For Samuel Fuller, directing movies was merely an extension of his work as a writer. A born reporter, who was filing stories for newspapers while he was still in his teens, Fuller wrote tersely and passionately about crime, war, and injustice, and carried that no-nonsense approach into pulp novels like The Dark Page and films like Pickup On South Street, The Naked Kiss, and The Big Red One. Whenever he had trouble landing gigs as a screenwriter and director, Fuller returned to prose, where he often had more freedom to show the world as hard and brutal, without any studio-imposed softening.
In 1993, while living in France, Fuller wrote Brainquake, about a brain-damaged mafia “bagman” who risks his life and his livelihood to help the widow of one of his colleagues. Now the long-forgotten Brainquake is getting a chance to find a larger audience of Fuller fans, thanks to Titan Books and the Hard Case Crime imprint. The Dissolve reached out to Titan for more information about the novel, and Hard Case’s founder/editor Charles Ardai replied:
Fuller started out writing novels, long before he became a filmmaker, and at the end of his life, when moviemaking opportunities became fewer, he went back to his first passion. Brainquake was published in French, but never in English, and is probably his strongest book since his early classic, The Dark Page. It came to Hard Case Crime’s attention after we published James M. Cain’s lost novel, The Cocktail Waitress. Sam’s widow, Christa Fuller, contacted us to say that a lost Sam Fuller novel existed, and did we want to see it? Did we ever! It took a bit of work to locate the manuscript and work through the editing (Sam had edited it extensively by hand, and his friend and agent Jerry Rudes did a yeoman’s job deciphering and transcribing all the edits), but we finally got it done, and it’s a hell of book—pure Fuller from first page to last. No one else could have written this book.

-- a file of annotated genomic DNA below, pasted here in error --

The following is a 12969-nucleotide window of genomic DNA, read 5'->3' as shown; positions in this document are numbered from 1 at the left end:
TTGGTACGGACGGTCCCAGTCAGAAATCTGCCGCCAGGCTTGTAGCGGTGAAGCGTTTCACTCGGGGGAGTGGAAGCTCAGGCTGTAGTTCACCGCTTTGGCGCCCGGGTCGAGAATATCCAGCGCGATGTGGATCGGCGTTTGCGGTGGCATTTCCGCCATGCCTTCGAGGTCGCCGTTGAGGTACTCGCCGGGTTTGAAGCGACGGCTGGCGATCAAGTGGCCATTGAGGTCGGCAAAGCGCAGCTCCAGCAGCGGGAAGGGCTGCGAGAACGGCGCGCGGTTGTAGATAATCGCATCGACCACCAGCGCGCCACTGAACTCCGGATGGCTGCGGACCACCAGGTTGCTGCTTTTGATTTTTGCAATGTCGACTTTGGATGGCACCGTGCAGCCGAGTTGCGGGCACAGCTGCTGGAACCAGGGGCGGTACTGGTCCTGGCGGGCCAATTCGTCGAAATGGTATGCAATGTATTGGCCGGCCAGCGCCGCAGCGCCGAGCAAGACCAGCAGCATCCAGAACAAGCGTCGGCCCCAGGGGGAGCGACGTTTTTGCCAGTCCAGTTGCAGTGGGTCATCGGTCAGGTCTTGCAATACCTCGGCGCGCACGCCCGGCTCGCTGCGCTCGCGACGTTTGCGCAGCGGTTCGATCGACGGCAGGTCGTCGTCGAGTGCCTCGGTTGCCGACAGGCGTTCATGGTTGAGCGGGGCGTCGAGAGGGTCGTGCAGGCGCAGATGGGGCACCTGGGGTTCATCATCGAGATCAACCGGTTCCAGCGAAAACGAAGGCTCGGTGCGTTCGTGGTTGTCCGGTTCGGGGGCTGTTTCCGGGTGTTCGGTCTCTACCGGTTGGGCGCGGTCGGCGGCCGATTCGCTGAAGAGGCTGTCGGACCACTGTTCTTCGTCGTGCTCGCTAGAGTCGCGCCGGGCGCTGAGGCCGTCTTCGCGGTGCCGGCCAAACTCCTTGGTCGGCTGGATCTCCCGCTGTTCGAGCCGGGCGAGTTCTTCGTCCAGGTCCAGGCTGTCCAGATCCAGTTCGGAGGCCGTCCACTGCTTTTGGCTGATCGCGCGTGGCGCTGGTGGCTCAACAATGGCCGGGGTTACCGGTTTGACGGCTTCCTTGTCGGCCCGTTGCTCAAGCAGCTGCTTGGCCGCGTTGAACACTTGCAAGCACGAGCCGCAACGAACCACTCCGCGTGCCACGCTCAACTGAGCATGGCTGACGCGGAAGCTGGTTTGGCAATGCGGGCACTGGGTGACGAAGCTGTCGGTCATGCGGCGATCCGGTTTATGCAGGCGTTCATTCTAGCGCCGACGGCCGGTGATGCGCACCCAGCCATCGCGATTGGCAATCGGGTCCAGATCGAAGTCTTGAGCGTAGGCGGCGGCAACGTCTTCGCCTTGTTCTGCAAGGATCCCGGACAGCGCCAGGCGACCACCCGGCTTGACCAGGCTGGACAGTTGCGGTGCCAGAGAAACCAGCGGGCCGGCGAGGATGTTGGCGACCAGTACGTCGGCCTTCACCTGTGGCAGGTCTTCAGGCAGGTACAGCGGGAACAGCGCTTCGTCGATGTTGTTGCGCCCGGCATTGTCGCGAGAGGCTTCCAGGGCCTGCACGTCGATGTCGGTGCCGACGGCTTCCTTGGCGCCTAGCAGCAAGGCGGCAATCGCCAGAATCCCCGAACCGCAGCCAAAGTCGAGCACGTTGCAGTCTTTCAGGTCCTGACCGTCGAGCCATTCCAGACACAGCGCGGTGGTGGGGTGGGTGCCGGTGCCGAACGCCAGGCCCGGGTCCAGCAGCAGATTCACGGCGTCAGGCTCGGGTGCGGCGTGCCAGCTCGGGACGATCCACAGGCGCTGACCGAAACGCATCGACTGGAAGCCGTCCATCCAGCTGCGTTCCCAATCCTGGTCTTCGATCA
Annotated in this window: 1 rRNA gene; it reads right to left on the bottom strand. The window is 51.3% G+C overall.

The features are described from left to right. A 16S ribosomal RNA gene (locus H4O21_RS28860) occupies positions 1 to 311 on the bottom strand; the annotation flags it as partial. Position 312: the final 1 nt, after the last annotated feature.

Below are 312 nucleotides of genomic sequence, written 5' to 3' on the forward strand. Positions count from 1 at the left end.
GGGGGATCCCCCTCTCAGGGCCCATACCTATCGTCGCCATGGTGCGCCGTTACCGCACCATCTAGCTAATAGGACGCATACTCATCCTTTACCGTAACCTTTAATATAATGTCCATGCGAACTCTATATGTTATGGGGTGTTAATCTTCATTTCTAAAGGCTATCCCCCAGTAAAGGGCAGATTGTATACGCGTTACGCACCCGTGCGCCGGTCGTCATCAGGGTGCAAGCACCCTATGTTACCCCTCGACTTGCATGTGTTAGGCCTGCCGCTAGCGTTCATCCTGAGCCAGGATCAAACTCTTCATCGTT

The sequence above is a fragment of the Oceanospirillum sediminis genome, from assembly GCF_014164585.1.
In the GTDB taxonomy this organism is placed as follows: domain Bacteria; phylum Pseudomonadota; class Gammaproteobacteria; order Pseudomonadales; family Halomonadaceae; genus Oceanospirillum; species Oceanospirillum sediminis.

Titan’s marketing executive Tom Green added that Brainquake is due to be released on September 9th.